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Designing of Absorbers

Designing of Absorbers

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Published by Khaqan Amin

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Published by: Khaqan Amin on May 11, 2012
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Heat & Mass TransferGroup # 04 Page 1
 
DESIGNING OF ABSORBERS
1.0 Introduction
Chemical absorption is an amine based process that is used commercially to remove acid gasimpurities from process gas streams. This is the most commonly used technology today for lowconcentration CO
2
capture. Chemical absorption is the most suitable method for separation of CO
2
from the flue gas stream.The use of absorbers has increased since 1990 because of increased concerns about gaseouscontaminants, which are classified as air toxic or volatile organic compounds (VOCs). Inaddition to stand-alone systems, absorbers are frequently used downstream of thermal andcatalytic incinerators to remove acid gases generated from the combustion of sulfur-containingand/or halogenated compounds present in the incinerator feed.For some examples of this effect, see liquid-liquid extraction. It is possible to extract from oneliquid phase to another a solute without a chemical reaction. Examples of such solutes are noblegases and osmium tetra oxide.
1.1 Definition
Absorption is the process by which atoms, molecules, or ions enter a bulk phase (liquid,gas, solid).Absorption refers to the transfer of a gaseous component from the gas phase to a liquidphase. Absorption occurs into liquid droplets dispersed in the gas stream, sheets of liquidcovering packing material, or jets of liquid within the vessel.
 
Heat & Mass TransferGroup # 04 Page 2
 
2.0 Absorbers
The equipments used for the absorption are called absorbers. They are one of the importantequipment used in industries now a day.
2.1 Types of absorbers
 
Spray-Tower Absorbers
 
Packed-Bed Absorbers
 
Tray-Tower Absorbers
 
Venture and Ejector Absorbers
 
Biofiltration Beds absorbers
2.2 Spray Tower Absorbers
 
Spray towers are the simplest devices used for gasabsorption. They consist of an open vessel and one or moresets of liquid spray nozzles to distribute the scrubbing liquid(absorbent). Typically, the flow is countercurrent, with thecontaminant gas stream entering near the bottom of the towerand flowing upward, while the liquid enters near the top andflows downward. The most dilute gas is exposed to the mostdilute liquid at the top of the column while the mostconcentrated gas and liquid are in contact near the bottom.
2.2.1 Explanation
Spray chambers can also operate in cross-current or co-current flow arrangements when there is limited space in an industrial facility. In cross-currentabsorbers, the gas flow is perpendicular to the liquid flow. In co-current absorbers, the gas and
 
Heat & Mass TransferGroup # 04 Page 3
 
liquid flow in the same direction. Because the gas stream does not “push” against the liquid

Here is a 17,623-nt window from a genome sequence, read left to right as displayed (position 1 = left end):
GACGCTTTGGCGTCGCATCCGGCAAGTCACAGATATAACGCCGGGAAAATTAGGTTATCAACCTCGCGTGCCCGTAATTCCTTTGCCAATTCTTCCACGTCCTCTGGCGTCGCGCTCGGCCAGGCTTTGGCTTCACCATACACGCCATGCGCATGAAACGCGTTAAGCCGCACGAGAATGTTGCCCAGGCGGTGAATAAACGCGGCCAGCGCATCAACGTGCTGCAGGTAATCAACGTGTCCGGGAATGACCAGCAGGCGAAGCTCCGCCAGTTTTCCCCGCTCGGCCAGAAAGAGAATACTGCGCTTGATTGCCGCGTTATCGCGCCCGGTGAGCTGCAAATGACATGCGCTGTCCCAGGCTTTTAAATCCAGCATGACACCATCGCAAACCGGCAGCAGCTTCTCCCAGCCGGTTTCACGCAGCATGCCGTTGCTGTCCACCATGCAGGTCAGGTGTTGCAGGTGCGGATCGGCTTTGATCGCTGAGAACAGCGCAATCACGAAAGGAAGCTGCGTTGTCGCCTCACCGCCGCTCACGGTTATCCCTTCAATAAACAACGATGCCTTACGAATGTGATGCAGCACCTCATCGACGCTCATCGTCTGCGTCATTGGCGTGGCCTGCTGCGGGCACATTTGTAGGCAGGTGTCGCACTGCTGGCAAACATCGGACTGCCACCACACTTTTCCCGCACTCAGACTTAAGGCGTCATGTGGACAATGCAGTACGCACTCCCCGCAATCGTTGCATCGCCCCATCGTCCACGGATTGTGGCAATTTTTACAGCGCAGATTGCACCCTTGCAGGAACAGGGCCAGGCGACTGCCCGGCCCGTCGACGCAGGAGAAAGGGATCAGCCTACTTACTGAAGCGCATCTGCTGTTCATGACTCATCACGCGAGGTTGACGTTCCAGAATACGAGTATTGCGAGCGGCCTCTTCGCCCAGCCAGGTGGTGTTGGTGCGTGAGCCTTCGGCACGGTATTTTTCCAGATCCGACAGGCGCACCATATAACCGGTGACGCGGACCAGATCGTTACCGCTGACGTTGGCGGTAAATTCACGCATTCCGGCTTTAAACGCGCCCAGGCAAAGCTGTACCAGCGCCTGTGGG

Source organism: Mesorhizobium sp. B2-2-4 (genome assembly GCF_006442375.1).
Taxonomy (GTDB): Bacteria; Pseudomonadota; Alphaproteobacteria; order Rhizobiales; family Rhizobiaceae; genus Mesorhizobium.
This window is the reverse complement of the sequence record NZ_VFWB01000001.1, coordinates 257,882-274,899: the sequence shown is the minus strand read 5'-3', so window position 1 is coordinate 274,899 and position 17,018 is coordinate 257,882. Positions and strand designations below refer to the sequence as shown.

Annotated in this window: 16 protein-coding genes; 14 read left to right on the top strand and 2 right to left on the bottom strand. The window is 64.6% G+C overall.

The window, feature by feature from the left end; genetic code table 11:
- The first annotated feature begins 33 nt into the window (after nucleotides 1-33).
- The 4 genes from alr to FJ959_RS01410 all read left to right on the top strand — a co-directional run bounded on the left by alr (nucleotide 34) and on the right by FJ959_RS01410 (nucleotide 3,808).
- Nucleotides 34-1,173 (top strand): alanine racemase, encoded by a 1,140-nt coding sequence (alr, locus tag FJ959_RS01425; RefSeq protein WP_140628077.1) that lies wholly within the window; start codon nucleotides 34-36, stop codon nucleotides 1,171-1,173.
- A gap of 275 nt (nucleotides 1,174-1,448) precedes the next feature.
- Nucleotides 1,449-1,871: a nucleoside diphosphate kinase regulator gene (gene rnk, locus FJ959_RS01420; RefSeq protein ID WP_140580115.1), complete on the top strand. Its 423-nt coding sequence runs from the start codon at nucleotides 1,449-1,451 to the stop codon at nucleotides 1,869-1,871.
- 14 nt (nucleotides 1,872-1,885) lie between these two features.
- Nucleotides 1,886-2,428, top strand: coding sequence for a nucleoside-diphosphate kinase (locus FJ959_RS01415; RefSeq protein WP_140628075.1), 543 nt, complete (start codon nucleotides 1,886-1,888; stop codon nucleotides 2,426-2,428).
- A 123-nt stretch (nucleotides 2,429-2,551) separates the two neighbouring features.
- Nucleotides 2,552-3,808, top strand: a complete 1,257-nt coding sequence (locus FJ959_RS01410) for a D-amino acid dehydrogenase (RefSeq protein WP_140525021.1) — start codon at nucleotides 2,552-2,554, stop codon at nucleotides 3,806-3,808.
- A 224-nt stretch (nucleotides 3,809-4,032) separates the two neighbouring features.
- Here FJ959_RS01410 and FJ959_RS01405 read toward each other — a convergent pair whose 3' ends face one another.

stream as in countercurrent flow, higher gas stream velocities can be used. With higher gasstream velocities, the size of the unit can be reduced. However, cross-current or co-current spraytowers are not usually as efficient as countercurrent units. The liquid is distributed through aseries of spray nozzles. Full-cone nozzles are generally used. The full-cone nozzle generates aspray pattern that completely fills the target area. The spray angle is a function of the liquidpressure in the supply header.The quantity of liquid, normally characterized by the liquid-to-gas ratio (L/G), is a key parameterin gas absorption. The (L/G) is frequently expressed in units of gallons per minute of liquiddivided by the gas flow rate in units of 1000 ACFM. Typical (L/G) ratios for spray-towerabsorbers can vary from 5 to more than 50 gallons per 1000 ACF. The (L/G) is determined bythe solubility of the contaminant in the liquid and by the mass transfer characteristics in the spraytower. Contaminant capture efficiency increases with increasing (L/G) and one important aspectof the design problem amounts to determining the optimum (L/G) required to satisfy emissionspecifications at the minimum cost.
 
2.2.2 Application
Spray-tower absorbers are used primarily in applications
 
Where the gases are extremely soluble in the absorbent,
 
Where high pollutant removal efficiency is not required,
 
Where the chemical reactions in the absorbing liquid could result in salts that could causeplugging in other types of absorber vessels.
 
Spray towers are also used in a number of flue gas desulfurization systems.
2.2.3 Advantages
 
 
The main advantage of spray-tower absorbers is that they are completely open.
 
They have no internal components except for the spray nozzles and connecting piping.
 
They have a very low gas-stream static pressure drop, which ranges from 1 to 3 in. W.C.(0.25 to 0.75 kPa) for the absorber vessel.
2.3 Packed-Bed Absorbers
 
Packed-bed absorbers are the most common absorbers used for gas removal. The absorbingliquid is dispersed over the packing material, which provides a large surface area for gas-liquidcontact. Packed beds are classified according to the relative direction of gas-to-liquid flow.

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